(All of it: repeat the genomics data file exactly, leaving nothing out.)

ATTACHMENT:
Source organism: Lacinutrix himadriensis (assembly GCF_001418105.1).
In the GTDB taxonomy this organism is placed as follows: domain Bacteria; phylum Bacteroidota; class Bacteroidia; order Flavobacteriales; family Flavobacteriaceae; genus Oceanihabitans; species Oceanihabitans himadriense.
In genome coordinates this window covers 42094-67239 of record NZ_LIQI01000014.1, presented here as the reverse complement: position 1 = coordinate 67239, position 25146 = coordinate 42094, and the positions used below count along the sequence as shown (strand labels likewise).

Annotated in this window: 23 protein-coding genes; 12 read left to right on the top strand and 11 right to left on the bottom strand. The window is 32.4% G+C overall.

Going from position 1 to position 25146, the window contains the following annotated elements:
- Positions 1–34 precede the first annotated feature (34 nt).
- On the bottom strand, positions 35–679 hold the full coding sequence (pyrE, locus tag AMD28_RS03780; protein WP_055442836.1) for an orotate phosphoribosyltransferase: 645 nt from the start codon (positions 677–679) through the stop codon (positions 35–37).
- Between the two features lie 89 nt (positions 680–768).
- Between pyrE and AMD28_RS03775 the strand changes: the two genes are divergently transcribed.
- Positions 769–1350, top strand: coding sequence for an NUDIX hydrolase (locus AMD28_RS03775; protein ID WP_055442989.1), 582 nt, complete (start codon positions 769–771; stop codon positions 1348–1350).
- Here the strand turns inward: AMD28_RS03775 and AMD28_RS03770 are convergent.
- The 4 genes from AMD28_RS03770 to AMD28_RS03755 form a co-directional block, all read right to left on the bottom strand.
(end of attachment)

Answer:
Source organism: Lacinutrix himadriensis (assembly GCF_001418105.1).
In the GTDB taxonomy this organism is placed as follows: domain Bacteria; phylum Bacteroidota; class Bacteroidia; order Flavobacteriales; family Flavobacteriaceae; genus Oceanihabitans; species Oceanihabitans himadriense.
In genome coordinates this window covers 42094-67239 of record NZ_LIQI01000014.1, presented here as the reverse complement: position 1 = coordinate 67239, position 25146 = coordinate 42094, and the positions used below count along the sequence as shown (strand labels likewise).

Annotated in this window: 23 protein-coding genes; 12 read left to right on the top strand and 11 right to left on the bottom strand. The window is 32.4% G+C overall.

Going from position 1 to position 25146, the window contains the following annotated elements:
- Positions 1–34 precede the first annotated feature (34 nt).
- On the bottom strand, positions 35–679 hold the full coding sequence (pyrE, locus tag AMD28_RS03780; protein WP_055442836.1) for an orotate phosphoribosyltransferase: 645 nt from the start codon (positions 677–679) through the stop codon (positions 35–37).
- Between the two features lie 89 nt (positions 680–768).
- Between pyrE and AMD28_RS03775 the strand changes: the two genes are divergently transcribed.
- Positions 769–1350, top strand: coding sequence for an NUDIX hydrolase (locus AMD28_RS03775; protein ID WP_055442989.1), 582 nt, complete (start codon positions 769–771; stop codon positions 1348–1350).
- Here the strand turns inward: AMD28_RS03775 and AMD28_RS03770 are convergent.
- The 4 genes from AMD28_RS03770 to AMD28_RS03755 form a co-directional block, all read right to left on the bottom strand.